My poor zinnias. Also, why does the moss look better in the photo. I swear the hay looks better in real life.

What’s on your garden project list?

For ideas on projects like these and more, you can check out The Home Depot Garden Club website. I also signed up for The Home Depot FREE Garden Club’s free monthly newsletter there with national and regional tips, tricks and to-dos plus access to $300+ in email exclusive savings, new products and access to gardening experts. Who else is going to know what to do with a dirt patch full of 60-year-old tree roots and window boxes full of hay? Plus, I want to know when flowers are on sale because I go through them kind of quick.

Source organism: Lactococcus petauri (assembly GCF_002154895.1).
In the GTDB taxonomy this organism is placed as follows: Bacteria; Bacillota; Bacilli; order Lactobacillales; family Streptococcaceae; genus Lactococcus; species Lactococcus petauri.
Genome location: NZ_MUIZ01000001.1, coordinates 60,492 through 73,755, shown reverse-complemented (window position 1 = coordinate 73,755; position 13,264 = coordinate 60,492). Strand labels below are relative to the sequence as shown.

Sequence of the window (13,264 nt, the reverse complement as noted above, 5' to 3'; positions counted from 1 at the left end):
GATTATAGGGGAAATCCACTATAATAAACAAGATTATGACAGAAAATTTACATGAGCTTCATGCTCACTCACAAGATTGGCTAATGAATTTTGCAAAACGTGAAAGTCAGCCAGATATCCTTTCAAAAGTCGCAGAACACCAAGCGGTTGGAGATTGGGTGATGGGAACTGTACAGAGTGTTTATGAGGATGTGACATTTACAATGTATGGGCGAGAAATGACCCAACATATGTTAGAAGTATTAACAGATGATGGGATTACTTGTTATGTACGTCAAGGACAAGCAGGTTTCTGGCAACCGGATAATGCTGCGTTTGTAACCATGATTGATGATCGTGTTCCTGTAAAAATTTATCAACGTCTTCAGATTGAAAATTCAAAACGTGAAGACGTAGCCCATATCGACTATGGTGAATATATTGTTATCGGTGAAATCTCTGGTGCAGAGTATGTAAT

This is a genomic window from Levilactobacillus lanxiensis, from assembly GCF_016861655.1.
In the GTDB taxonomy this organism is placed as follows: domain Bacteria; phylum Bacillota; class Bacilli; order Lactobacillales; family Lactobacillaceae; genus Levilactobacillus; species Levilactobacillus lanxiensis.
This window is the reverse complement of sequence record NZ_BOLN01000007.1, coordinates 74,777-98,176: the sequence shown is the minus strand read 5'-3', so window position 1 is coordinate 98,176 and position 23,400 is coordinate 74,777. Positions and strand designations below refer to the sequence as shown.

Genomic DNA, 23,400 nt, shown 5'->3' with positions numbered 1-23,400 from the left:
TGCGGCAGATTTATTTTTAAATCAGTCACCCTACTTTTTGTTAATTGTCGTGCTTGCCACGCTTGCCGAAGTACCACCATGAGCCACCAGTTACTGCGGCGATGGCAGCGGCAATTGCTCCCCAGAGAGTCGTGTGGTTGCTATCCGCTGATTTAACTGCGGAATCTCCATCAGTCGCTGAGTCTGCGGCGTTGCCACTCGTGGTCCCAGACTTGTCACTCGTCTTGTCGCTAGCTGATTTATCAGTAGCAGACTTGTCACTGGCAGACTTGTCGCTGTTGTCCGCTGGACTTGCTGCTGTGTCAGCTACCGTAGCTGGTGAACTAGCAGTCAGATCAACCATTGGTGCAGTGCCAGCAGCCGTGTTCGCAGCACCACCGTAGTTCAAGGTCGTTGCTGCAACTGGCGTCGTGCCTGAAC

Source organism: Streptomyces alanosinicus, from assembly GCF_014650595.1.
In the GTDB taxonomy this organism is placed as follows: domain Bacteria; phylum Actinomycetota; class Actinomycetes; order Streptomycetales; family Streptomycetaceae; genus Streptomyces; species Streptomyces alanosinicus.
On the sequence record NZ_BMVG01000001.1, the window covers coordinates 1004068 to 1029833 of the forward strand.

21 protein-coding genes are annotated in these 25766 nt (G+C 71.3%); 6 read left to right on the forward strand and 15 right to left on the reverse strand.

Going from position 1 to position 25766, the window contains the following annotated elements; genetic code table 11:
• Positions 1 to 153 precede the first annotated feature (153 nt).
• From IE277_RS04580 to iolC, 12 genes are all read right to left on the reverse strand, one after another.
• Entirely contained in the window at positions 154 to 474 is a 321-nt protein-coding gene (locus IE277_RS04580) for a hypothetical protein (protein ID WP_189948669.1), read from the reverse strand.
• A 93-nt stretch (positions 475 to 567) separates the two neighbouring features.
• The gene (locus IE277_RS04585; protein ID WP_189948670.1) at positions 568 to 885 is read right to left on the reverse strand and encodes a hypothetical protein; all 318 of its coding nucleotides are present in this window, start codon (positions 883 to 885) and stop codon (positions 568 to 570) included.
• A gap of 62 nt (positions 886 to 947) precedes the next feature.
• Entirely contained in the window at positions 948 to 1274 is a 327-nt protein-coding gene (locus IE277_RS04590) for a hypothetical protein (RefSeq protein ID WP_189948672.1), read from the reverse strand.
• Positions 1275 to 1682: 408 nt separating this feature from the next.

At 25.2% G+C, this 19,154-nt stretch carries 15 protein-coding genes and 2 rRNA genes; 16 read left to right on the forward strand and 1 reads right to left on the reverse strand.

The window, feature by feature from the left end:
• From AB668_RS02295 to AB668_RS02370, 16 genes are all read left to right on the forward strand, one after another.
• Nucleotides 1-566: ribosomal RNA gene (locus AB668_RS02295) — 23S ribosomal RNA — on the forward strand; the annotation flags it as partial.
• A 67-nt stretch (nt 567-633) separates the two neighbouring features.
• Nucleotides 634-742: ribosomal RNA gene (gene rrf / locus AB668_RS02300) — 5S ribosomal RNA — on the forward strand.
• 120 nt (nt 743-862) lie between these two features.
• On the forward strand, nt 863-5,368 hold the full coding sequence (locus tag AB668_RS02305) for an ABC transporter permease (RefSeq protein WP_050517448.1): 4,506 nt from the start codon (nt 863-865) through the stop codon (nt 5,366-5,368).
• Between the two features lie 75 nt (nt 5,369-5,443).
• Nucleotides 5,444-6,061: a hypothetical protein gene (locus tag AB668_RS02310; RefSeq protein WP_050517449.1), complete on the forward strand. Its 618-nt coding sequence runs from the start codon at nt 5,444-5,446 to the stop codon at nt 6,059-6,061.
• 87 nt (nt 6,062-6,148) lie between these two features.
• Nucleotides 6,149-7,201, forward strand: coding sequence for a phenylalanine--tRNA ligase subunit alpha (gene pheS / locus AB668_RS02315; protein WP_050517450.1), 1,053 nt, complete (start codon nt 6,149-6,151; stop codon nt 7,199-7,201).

It’s home improvement time, and The Home Depot has everything you need for spring. No matter what projects you want to tackle, The Home Depot has you covered.

Spring is the perfect time for all your outdoor home renovations. Shop The Home Depot for terrific values on new patio furniture, landscape supplies such as fertilizer and potting soil and outdoor grills. Keep your lawn and garden looking great, too, with the huge selection of lawn mowers, edgers and trimmers, and garden tools.

Visit The Home Depot Garden Club for product ideas from kick-starting your Spring with seed starter kits to building a window birdfeeder.

Disclaimer: This is a sponsored post written by me on behalf of The Home Depot. Late Enough and The Home Depot are teaming up to do four DIY projects (five posts including this one) mostly because they could see our backyard fort from their store. What’s on my current gardening list is not necessarily the topics I’ll be blogging about in those upcoming posts. I am being compensated, which, considering for how long and how much my husband and I love doing this stuff, is awesome.

Alex Iwashyna